We forward to you our heartfelt sympathy for you in your present illness, but hope and trust that a merciful Providence may soon restore you again to health and strength, and that your life may be spared for many years to come in happiness, Prosperity, and Usefulness. The community at large can badly spare so useful a member of society.

Many other bodies of men shared this sentiment. One day a cabman came up to him. Will ye shake hands, Professor?" he said; and after the ceremony, "Man, we all love ye." Mrs Blackie called him in fun "the people's John," so constant was the stream of such affectionate homage, and he esteemed it next to the love of his students.

His return to health was celebrated by a meeting of the Hellenic Society towards the end of March. By that time he was able to correct the proofs of 'Altavona,' with alterations in its genealogical matter made by Mr Skene, and in its geology by Professor Geikie. This work took up the leisure of about six weeks, and by the beginning of May he was busy with a lecture on Greek pronunciation and accent for Oxford.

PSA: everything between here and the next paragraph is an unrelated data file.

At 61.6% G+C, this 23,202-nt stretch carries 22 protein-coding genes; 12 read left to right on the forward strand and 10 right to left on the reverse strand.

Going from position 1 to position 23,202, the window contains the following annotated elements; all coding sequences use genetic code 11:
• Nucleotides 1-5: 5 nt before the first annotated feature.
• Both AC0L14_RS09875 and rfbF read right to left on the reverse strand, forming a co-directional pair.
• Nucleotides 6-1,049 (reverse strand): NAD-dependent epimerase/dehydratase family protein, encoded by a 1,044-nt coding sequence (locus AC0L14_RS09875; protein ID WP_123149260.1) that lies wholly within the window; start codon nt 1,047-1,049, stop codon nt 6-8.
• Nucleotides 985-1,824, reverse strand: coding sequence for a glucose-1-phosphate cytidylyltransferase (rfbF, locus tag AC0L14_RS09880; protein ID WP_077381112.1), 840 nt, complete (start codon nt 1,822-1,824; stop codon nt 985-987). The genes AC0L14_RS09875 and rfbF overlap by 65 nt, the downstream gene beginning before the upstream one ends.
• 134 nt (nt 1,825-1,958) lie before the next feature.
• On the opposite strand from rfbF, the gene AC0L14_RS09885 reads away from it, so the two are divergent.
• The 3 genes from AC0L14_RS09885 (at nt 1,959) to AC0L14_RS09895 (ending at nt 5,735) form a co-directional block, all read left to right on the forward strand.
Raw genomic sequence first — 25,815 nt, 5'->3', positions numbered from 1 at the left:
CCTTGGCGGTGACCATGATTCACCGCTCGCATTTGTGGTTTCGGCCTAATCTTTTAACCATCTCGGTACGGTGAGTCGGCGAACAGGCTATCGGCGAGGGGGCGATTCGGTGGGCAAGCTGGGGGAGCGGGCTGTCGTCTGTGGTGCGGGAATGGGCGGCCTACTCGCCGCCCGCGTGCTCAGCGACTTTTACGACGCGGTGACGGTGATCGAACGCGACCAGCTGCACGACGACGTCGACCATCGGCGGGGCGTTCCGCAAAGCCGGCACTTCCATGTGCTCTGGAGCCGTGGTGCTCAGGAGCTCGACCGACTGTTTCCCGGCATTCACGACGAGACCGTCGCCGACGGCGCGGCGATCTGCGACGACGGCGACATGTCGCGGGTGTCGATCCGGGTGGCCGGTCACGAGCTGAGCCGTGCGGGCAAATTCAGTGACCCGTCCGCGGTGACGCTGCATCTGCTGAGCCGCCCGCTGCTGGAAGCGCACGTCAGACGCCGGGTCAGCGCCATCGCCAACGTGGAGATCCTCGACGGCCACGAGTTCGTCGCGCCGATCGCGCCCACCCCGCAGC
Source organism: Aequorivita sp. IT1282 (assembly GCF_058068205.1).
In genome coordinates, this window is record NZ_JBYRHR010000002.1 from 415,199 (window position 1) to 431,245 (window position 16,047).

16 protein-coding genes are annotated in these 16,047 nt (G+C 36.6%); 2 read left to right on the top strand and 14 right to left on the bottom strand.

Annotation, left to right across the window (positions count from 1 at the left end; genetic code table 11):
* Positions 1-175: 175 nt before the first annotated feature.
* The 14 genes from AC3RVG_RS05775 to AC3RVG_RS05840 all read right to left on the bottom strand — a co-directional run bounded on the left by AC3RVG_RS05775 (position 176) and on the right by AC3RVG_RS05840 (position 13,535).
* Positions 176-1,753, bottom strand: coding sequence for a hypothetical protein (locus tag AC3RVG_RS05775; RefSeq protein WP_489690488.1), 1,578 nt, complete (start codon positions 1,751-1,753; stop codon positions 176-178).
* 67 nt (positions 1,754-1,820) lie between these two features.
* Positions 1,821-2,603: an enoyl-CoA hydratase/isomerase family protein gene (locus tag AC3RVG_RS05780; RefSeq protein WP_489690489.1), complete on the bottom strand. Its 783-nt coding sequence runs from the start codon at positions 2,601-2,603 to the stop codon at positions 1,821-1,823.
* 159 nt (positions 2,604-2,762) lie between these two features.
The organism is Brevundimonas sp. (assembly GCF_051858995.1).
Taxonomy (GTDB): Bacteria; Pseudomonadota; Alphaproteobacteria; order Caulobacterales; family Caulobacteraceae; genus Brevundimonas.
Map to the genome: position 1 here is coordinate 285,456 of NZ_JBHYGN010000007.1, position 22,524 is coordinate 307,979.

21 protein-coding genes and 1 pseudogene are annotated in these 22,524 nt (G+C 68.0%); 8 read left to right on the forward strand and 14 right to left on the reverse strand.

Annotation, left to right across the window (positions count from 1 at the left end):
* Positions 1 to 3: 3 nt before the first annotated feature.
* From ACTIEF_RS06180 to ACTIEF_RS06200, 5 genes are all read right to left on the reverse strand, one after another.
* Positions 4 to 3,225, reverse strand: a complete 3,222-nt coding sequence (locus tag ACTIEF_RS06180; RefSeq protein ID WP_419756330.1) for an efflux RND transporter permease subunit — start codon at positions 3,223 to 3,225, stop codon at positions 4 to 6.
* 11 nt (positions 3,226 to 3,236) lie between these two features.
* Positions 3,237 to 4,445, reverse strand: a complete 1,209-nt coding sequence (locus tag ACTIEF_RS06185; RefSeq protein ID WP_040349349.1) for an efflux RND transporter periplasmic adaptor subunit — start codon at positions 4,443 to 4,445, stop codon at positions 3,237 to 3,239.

On May 5 he attended his colleague Professor Cossar Ewart's inaugural lecture for the summer session. The subject was "Evolution," and the lecturer a staunch Darwinian. After the discourse the Professor asked him, "Do you preach evolution with God, or without God?" "With God, of course," replied the lecturer. "Then," said the Professor, "I have no objection to evolution. Let it go as far as it pleases; it is only another name for growth, which is the continual miraculous manifestation of divine plastic force and reasonable will of the universe."

A letter to Mrs Blackie on May 7 answers her entreaty for some modification of the indictments in 'Altavona.' "O Mrs Oke! Mrs Oke! fair words and fine fancies, dainty conceits and delicate nerves, never pulled one tooth from the devil's jaw!"